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Globalisation and trade liberalization are worldwide phenomena that have significantly changed Australia's trading relationships over the past decades.

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Globalisation and trade liberalization are worldwide phenomena that have significantly changed Australia's trading relationships over the past decades. Traditionally , Australia is a highly protected country against foreign competitors by using methods of protection such as tariffs and subsidies. However, since the 1980s Aust and many of the world economies has faced substantial reductions in trade barriers in order to promote what we known as Free Trade. Australia gradually reduced its trade protections, which can be any actions by national governments that will give an artificial competitive advantage to domestic producers over foreign producers. The changes to the free trade and protection policies has caused a significant improvement in the number of Free Trade Agreements (FTA) and a shift in Australia's trading relationships, which in turn has affected firms, individuals and also the Australian government. Since the mid 1970s, Australia has started to reduce protection by cutting tariffs, tax on imports, from average tariff levels of 23% in 1968 -69 to 4.4% in 2001. Traditionally, the highly subsidized industries (any form of support to keep domestic industries competitive) are sectors such as motor vehicle and textile, clothing and footwear (TCF). These industries have a fixed low tariff level between 2000 - 2005, to allow them to restructure and become more internationally competitive. Australia's tariff reduction levels have gone way below those required by international trade agreement such as WTO agreement and the APEC. ...read more.


Before a country would increase its economic growth, it must increase the level of exports then imports by increasing productivity, level of output per unit of resource input over a set period of time. According to the Production Possibility Frontier Figure 1.1, Country A will need to increase its production level in order to move the frontier outwards, which means more resources are to be used to produce more Goods and Services (G&S). When the production has increased, this means that there can be more export if there's strong export demand. If the country has more export than import, the country is improving in economic growth and owes less CAD. Graph 1.1 Normally if one country reduce its trade barriers for another country, then that country will do the same. For example, the Australian - Thailand FTA in 2003 where Australia has provided Thailand with more investment opportunities in return Thailand sweeps away all the tariffs on products imported from Australia. By encouraging free trade, Australia could benefit from the high export revenue, therefore reducing the level of CAD. Australia's import and export volumes has increased dramatically over the past 30 years. In Table 1.1, it shows that the export of G&S has raise from $245m in 1973 to $8066 in 2003. While imports increased from $476m to $8298m within the same period. ...read more.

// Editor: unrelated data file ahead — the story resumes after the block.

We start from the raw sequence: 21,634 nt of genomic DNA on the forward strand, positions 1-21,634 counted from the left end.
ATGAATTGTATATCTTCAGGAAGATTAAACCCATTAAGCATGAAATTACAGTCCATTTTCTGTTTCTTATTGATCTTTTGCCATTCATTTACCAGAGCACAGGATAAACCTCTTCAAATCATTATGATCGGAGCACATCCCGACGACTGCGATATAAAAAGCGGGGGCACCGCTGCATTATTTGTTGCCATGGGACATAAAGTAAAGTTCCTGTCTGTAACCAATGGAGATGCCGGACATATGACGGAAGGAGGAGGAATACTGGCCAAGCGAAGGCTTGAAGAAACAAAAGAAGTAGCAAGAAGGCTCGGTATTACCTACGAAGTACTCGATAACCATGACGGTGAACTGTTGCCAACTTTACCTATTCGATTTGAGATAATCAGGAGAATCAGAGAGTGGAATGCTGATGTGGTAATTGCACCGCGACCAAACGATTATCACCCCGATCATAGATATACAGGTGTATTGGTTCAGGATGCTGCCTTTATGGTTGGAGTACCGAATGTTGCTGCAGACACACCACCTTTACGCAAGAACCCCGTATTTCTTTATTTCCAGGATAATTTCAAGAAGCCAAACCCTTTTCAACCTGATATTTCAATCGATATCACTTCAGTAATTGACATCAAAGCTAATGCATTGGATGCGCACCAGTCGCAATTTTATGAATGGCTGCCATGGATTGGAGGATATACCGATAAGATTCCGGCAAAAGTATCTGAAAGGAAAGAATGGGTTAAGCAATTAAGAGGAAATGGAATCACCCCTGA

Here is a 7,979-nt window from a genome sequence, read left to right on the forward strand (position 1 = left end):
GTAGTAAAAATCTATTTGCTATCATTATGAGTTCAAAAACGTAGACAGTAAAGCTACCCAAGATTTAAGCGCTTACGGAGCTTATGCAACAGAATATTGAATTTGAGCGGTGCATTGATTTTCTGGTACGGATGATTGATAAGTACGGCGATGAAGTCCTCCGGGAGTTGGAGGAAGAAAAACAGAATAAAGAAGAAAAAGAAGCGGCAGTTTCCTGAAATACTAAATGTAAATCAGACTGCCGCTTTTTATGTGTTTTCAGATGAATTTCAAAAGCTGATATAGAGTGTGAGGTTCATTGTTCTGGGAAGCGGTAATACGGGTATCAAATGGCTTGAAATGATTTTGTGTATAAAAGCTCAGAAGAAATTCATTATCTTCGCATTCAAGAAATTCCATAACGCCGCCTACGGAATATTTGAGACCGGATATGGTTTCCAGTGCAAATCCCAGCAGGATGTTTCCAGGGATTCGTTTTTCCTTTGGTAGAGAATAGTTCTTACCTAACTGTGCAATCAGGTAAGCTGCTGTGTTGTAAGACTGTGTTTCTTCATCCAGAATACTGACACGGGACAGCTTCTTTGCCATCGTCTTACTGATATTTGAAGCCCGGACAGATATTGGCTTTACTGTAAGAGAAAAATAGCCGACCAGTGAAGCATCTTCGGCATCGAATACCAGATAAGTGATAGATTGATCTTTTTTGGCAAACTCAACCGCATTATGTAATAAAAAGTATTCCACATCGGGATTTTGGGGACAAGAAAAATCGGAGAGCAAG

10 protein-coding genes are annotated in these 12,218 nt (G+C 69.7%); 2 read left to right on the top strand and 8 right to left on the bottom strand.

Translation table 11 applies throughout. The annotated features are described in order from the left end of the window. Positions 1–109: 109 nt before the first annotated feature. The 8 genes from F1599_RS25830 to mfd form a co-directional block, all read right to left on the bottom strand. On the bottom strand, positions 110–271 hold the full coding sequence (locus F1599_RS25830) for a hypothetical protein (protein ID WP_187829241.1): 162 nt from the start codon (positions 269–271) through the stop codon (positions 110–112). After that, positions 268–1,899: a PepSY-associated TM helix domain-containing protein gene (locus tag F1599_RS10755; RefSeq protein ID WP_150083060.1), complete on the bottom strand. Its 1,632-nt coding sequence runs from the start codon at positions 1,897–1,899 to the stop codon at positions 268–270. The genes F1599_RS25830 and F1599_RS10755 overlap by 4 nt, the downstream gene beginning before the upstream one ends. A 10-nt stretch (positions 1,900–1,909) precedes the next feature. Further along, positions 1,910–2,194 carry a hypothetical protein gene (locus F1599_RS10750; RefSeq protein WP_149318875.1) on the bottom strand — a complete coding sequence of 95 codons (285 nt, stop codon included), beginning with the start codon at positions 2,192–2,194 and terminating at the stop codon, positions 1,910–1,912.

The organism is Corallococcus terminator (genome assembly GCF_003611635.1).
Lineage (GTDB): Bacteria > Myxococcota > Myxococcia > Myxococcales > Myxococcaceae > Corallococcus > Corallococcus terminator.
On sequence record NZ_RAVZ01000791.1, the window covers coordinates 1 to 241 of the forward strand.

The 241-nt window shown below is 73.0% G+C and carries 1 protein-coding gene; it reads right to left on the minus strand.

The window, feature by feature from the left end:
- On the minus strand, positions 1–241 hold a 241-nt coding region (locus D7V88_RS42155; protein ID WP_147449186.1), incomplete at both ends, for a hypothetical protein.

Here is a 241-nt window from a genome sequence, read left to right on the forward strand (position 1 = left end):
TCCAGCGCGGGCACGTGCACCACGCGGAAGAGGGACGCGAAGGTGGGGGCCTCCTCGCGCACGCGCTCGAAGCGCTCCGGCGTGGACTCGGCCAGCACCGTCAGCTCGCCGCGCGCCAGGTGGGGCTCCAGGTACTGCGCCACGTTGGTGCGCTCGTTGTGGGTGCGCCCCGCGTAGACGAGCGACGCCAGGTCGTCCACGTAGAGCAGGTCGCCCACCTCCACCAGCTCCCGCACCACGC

Lower protection results in lower costs prices and also a more diversity of choice. Competition between foreign and domestic companies would improve the quality of G&S as it also improves the standard of living for individuals. Individuals as in the roleof consumers now can benefit from the greater variety and better quality of G&S. As to the Government sector, reduction in protection means cutting tariffs, which will lead to a reduction in government revenue. In the short term, the government would need to increase its expenditure on unemployment to those individuals who lost their job resulted by less trade barriers. The gov also needs to consider on the political consequences of tariff reduction. In the short term, structural unemployment rate would rise and this would affect the voting ratios for the government as benefits of tariff reductions and free trade promotion would take a much longer period to arrive. Through the significant change of Australia's protection levels and the promotion of free trade, it is obvious that Australia's major trading partners is shifting from European countries to the high trading potential Asian countries. This is due the enormous demand in many developing countries, which results in a greater market for export. This has brought a positive impact on Australia's primary base industries such as minerals, therefore increasing the amount of export revenue for Australia. Free trade and the reduction in Protection result in the better performance of export as it generates Australia's economic growth, which in turn benefits firms, individuals and the government sectors overall. ...read more.

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